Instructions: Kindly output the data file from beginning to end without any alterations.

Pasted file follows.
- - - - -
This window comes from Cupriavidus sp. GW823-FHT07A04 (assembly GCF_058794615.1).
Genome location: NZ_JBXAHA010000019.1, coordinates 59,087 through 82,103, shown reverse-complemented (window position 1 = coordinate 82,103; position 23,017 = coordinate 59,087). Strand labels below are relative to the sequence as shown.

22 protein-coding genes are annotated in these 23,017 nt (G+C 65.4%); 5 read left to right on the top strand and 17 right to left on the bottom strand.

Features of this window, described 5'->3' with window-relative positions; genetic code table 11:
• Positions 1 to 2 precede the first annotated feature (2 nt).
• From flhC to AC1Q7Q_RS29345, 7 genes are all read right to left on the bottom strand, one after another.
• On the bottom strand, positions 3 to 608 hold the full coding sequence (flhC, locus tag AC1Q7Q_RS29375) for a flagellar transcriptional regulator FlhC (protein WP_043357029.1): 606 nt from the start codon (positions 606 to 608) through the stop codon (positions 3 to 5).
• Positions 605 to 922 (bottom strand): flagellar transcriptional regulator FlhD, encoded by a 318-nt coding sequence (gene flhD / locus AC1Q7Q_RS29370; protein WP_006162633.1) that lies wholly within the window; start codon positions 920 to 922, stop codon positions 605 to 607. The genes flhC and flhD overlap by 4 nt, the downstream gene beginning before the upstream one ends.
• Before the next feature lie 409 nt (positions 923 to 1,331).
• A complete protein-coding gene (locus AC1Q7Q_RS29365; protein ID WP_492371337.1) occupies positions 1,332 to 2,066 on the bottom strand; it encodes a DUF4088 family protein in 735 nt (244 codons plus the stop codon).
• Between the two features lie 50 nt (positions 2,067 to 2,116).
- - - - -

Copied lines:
This window comes from Cupriavidus sp. GW823-FHT07A04 (assembly GCF_058794615.1).
Genome location: NZ_JBXAHA010000019.1, coordinates 59,087 through 82,103, shown reverse-complemented (window position 1 = coordinate 82,103; position 23,017 = coordinate 59,087). Strand labels below are relative to the sequence as shown.

22 protein-coding genes are annotated in these 23,017 nt (G+C 65.4%); 5 read left to right on the top strand and 17 right to left on the bottom strand.

Features of this window, described 5'->3' with window-relative positions; genetic code table 11:
• Positions 1 to 2 precede the first annotated feature (2 nt).
• From flhC to AC1Q7Q_RS29345, 7 genes are all read right to left on the bottom strand, one after another.
• On the bottom strand, positions 3 to 608 hold the full coding sequence (flhC, locus tag AC1Q7Q_RS29375) for a flagellar transcriptional regulator FlhC (protein WP_043357029.1): 606 nt from the start codon (positions 606 to 608) through the stop codon (positions 3 to 5).
• Positions 605 to 922 (bottom strand): flagellar transcriptional regulator FlhD, encoded by a 318-nt coding sequence (gene flhD / locus AC1Q7Q_RS29370; protein WP_006162633.1) that lies wholly within the window; start codon positions 920 to 922, stop codon positions 605 to 607. The genes flhC and flhD overlap by 4 nt, the downstream gene beginning before the upstream one ends.
• Before the next feature lie 409 nt (positions 923 to 1,331).
• A complete protein-coding gene (locus AC1Q7Q_RS29365; protein ID WP_492371337.1) occupies positions 1,332 to 2,066 on the bottom strand; it encodes a DUF4088 family protein in 735 nt (244 codons plus the stop codon).
• Between the two features lie 50 nt (positions 2,067 to 2,116).